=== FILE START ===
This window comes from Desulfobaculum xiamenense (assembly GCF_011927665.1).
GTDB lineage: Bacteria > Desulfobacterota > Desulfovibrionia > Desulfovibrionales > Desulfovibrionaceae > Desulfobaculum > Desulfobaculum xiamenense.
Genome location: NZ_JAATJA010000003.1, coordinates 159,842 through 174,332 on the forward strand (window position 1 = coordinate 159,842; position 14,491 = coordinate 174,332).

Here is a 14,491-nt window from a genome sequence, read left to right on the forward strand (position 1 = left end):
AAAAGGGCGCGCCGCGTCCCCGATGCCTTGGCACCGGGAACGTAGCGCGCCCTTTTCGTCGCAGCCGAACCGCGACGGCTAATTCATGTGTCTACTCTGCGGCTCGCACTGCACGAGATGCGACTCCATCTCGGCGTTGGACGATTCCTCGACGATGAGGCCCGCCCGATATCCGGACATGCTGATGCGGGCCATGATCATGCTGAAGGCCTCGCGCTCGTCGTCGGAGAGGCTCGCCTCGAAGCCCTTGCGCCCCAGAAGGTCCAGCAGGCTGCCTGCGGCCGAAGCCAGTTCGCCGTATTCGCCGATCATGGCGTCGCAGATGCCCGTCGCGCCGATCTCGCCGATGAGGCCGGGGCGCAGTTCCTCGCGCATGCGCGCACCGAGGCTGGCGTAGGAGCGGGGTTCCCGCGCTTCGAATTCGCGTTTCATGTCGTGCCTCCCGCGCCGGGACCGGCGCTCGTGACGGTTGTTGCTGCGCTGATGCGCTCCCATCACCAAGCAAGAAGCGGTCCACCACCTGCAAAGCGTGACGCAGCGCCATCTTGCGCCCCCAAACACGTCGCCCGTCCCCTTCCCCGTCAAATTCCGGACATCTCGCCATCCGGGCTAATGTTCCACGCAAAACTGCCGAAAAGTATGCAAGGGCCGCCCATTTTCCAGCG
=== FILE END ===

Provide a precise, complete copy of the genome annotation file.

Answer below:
This window comes from Desulfobaculum xiamenense (assembly GCF_011927665.1).
GTDB lineage: Bacteria > Desulfobacterota > Desulfovibrionia > Desulfovibrionales > Desulfovibrionaceae > Desulfobaculum > Desulfobaculum xiamenense.
Genome location: NZ_JAATJA010000003.1, coordinates 159,842 through 174,332 on the forward strand (window position 1 = coordinate 159,842; position 14,491 = coordinate 174,332).

Here is a 14,491-nt window from a genome sequence, read left to right on the forward strand (position 1 = left end):
AAAAGGGCGCGCCGCGTCCCCGATGCCTTGGCACCGGGAACGTAGCGCGCCCTTTTCGTCGCAGCCGAACCGCGACGGCTAATTCATGTGTCTACTCTGCGGCTCGCACTGCACGAGATGCGACTCCATCTCGGCGTTGGACGATTCCTCGACGATGAGGCCCGCCCGATATCCGGACATGCTGATGCGGGCCATGATCATGCTGAAGGCCTCGCGCTCGTCGTCGGAGAGGCTCGCCTCGAAGCCCTTGCGCCCCAGAAGGTCCAGCAGGCTGCCTGCGGCCGAAGCCAGTTCGCCGTATTCGCCGATCATGGCGTCGCAGATGCCCGTCGCGCCGATCTCGCCGATGAGGCCGGGGCGCAGTTCCTCGCGCATGCGCGCACCGAGGCTGGCGTAGGAGCGGGGTTCCCGCGCTTCGAATTCGCGTTTCATGTCGTGCCTCCCGCGCCGGGACCGGCGCTCGTGACGGTTGTTGCTGCGCTGATGCGCTCCCATCACCAAGCAAGAAGCGGTCCACCACCTGCAAAGCGTGACGCAGCGCCATCTTGCGCCCCCAAACACGTCGCCCGTCCCCTTCCCCGTCAAATTCCGGACATCTCGCCATCCGGGCTAATGTTCCACGCAAAACTGCCGAAAAGTATGCAAGGGCCGCCCATTTTCCAGCG